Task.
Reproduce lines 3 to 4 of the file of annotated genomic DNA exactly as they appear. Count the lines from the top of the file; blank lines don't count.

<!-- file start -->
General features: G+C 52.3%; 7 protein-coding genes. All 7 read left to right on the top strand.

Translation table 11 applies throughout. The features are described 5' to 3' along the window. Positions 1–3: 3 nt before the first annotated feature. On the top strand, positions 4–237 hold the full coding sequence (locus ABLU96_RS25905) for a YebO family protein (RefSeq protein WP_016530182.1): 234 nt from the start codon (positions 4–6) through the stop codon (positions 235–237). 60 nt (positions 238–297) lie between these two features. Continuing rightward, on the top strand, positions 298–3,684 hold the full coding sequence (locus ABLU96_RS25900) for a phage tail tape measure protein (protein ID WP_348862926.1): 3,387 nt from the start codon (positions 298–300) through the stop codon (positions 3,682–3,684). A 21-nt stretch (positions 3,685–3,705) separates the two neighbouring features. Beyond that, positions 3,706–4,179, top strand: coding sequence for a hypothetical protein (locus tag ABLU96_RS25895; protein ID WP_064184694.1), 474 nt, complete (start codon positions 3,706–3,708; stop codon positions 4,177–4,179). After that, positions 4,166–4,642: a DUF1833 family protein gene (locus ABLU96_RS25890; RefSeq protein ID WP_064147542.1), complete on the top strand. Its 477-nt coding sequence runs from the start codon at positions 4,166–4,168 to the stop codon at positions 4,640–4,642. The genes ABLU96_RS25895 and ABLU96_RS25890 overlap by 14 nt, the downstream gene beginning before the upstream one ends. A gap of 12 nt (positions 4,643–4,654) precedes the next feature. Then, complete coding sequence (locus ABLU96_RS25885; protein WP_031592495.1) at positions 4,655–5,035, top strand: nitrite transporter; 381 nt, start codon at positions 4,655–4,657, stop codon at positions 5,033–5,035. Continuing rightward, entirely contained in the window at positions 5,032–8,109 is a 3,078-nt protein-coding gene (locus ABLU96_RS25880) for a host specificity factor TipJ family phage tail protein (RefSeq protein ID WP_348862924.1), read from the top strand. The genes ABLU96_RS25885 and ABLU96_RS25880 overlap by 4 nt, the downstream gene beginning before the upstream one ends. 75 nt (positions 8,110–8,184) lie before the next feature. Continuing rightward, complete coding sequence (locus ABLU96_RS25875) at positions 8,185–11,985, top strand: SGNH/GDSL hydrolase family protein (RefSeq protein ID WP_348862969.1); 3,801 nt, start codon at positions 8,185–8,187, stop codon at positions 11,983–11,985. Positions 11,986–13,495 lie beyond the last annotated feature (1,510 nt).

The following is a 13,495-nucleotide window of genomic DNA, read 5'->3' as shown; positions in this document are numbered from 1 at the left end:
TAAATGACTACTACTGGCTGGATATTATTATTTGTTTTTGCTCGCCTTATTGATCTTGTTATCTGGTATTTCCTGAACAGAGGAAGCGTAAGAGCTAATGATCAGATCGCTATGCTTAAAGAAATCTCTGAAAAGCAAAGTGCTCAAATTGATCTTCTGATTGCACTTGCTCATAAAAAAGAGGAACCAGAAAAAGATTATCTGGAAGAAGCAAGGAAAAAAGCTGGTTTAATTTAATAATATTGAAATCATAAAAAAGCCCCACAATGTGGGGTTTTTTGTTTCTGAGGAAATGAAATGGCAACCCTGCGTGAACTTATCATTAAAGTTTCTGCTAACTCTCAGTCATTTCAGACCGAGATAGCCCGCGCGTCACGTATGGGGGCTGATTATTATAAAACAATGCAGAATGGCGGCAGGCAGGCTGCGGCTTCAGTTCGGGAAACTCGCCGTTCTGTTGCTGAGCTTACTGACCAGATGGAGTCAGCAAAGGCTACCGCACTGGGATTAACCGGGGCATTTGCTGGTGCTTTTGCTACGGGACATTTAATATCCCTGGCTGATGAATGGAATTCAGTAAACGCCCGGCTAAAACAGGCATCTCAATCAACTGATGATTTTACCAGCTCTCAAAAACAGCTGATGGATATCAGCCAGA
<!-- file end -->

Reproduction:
The following is a 13,495-nucleotide window of genomic DNA, read 5'->3' as shown; positions in this document are numbered from 1 at the left end:
TAAATGACTACTACTGGCTGGATATTATTATTTGTTTTTGCTCGCCTTATTGATCTTGTTATCTGGTATTTCCTGAACAGAGGAAGCGTAAGAGCTAATGATCAGATCGCTATGCTTAAAGAAATCTCTGAAAAGCAAAGTGCTCAAATTGATCTTCTGATTGCACTTGCTCATAAAAAAGAGGAACCAGAAAAAGATTATCTGGAAGAAGCAAGGAAAAAAGCTGGTTTAATTTAATAATATTGAAATCATAAAAAAGCCCCACAATGTGGGGTTTTTTGTTTCTGAGGAAATGAAATGGCAACCCTGCGTGAACTTATCATTAAAGTTTCTGCTAACTCTCAGTCATTTCAGACCGAGATAGCCCGCGCGTCACGTATGGGGGCTGATTATTATAAAACAATGCAGAATGGCGGCAGGCAGGCTGCGGCTTCAGTTCGGGAAACTCGCCGTTCTGTTGCTGAGCTTACTGACCAGATGGAGTCAGCAAAGGCTACCGCACTGGGATTAACCGGGGCATTTGCTGGTGCTTTTGCTACGGGACATTTAATATCCCTGGCTGATGAATGGAATTCAGTAAACGCCCGGCTAAAACAGGCATCTCAATCAACTGATGATTTTACCAGCTCTCAAAAACAGCTGATGGATATCAGCCAGA